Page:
The Xperia Z is not short on connectivity, there's Wi-Fi, Bluetooth 4.0, NFC (near-field communications), aGPS and DLNA (digital living network alliance) certifications. Beyond the usual microUSB and headphone ports, there are two metal contacts on the left hand side of the handset for use with a docking station. Furthermore, the Xperia Z comes with support for 4G LTE networks.
With NFC, the Xperia Z can connect to a range of Sony accessories with one touch including speakers, headphones and Sony's 2013 TV range.
Sony Xperia Z: Cameras
In the past we have been generally impressed with Sony's cameras found on its smartphones and the Xperia Z is no exception. The device has a 13Mp rear facing camera with Sony's Exmor RS sensor. We're very impressed with the camera software and the resulting photos and video. The Superior Auto mode always knows what's going on and adjusts the settings accordingly, although we did get a better result once or twice by switching it to normal.
There's a burst mode (10 frames per second), sweep panorama, various filter effects and the HRD mode is particularly good. The Xperia Z is the first smartphone to enable HDR in video mode. There's also a decent 2Mp front facing webcam. Like the rear camera, it can shoot Full HD 1080p video.
The main downside on the camera side of things is that Sony has ditched the dedicated shutter button which it so often uses. Below is a sample photo taken with the rear facing camera.
Sony Xperia Z: Software
The Xperia Z comes pre-loaded with Android 4.1.2 Jelly Bean and will be upgrade to version 4.2 shortly after launch according to Sony. The interface is very similar when compared to the 2012 Xperia smartphones but there are a few changes.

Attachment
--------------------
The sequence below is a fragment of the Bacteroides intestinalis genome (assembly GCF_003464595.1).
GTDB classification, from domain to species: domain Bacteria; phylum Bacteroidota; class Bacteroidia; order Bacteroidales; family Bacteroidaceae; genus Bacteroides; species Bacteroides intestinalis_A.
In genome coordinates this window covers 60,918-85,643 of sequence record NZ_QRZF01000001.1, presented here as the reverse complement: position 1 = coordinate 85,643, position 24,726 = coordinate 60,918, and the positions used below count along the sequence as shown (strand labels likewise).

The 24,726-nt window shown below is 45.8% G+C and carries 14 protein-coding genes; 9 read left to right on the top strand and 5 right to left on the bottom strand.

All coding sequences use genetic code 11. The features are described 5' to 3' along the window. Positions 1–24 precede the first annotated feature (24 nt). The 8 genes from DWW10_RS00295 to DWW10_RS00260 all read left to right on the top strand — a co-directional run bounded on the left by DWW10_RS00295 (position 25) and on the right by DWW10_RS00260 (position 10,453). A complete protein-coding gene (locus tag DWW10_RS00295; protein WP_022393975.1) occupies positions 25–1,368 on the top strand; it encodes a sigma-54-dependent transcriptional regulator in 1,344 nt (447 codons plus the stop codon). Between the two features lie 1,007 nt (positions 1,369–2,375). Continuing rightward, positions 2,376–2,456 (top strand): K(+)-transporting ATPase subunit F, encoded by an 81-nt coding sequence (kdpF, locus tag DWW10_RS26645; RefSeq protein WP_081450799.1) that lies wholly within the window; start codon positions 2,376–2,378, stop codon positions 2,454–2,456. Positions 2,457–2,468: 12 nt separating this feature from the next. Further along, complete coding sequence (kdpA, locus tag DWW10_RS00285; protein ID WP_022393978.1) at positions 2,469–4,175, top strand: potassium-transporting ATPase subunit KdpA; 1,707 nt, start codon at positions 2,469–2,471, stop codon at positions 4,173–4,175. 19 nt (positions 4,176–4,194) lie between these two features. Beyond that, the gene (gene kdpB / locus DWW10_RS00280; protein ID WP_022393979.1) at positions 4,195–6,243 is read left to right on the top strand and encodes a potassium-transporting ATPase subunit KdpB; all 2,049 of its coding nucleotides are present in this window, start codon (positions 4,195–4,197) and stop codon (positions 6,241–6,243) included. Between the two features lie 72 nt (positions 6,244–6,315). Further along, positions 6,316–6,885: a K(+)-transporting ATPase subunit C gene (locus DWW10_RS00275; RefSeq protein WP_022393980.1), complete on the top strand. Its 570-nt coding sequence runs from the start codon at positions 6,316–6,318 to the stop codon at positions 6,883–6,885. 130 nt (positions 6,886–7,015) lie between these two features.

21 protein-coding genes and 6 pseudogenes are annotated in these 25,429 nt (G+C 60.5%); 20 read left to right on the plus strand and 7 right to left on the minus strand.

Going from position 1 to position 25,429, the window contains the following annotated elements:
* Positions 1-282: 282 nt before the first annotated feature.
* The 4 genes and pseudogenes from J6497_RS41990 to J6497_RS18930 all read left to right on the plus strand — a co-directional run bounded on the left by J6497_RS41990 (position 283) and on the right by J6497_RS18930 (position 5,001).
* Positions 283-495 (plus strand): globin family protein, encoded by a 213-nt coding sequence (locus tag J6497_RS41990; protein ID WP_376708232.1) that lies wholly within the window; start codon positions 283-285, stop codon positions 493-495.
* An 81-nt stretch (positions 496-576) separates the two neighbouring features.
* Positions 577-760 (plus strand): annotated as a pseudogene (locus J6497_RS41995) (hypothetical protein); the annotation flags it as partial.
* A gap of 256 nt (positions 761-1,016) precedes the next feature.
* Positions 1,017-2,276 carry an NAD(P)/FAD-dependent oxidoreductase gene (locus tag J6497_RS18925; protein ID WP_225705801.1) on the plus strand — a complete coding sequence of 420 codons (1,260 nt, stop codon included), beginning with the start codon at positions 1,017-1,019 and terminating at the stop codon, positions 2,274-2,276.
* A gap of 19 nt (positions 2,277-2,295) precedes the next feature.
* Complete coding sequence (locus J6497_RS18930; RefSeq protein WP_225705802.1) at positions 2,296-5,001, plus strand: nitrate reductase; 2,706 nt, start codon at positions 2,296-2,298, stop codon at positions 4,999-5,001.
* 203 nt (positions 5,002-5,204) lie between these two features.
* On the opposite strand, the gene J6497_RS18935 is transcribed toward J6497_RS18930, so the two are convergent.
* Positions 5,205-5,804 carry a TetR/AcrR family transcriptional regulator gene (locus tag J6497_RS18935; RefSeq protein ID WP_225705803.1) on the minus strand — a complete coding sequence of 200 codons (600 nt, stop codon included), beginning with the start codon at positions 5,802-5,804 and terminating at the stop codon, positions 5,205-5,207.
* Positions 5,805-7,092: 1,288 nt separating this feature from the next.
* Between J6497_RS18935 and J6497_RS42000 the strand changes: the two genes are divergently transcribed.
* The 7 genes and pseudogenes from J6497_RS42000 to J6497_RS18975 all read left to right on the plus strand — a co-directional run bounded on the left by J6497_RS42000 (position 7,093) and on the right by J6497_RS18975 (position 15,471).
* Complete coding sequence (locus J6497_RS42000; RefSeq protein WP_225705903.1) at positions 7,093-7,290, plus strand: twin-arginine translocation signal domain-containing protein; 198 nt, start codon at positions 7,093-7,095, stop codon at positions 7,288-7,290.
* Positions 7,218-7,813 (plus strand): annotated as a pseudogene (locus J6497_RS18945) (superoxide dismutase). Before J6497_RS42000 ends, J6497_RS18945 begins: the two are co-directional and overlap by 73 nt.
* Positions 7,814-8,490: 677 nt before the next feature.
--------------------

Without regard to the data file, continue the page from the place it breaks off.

The lockscreen is basic compared to others with only access to the notifications menu, camera and music player controls. It does have an awesome visual blind effect, though.
With an almost up-to-date version of Jelly Bean there are expandable notifications and importantly Google Now. There's no quick settings pull down bar but Sony has placed a few at the top of the normal notifications bar anyway.
The rest of the interface is visually attractive with plenty of wallpapers and widgets for customisation. Pinching on a homescreen panel no longer pulls all the widgets together in the unique way it used to. Instead it simply brings up the editing screen for adding app shortcuts, widgets and the like.
The recent apps part of Android displays in the usual vertical strip but like the Xperia T there are additional 'small apps' including a timer and sticky notes which float around the homescreen like a Windows gadget and can be pinned to either side of the screen as a tab.
There is, of course, access to the Google Play Store for apps, books, magazines, films and music. But Sony also provides its own such as Music Unlimited and PlayStation Mobile as part of the Sony Entertainment Network. It's a pain, though, that many of the apps in the menu open the Play Store or web browser and ask you to download them.
Sony Xperia Z: Battery life
With a 2330mAh battery providing juice for the Xperia Z's components and, most importantly, the Full HD we were apprehensive about battery life. A Sony spokesman we chatted to at CES said the handset should comfortably last a day.
We were pleased to find the Xperia Z not only lasted a day but went a good way through a second. As you can see from the screenshot we went 31 hours and still had 20 percent of the battery remaining.
It's worth noting that we achieved this with moderate usage pattern the Stamina Mode switched on.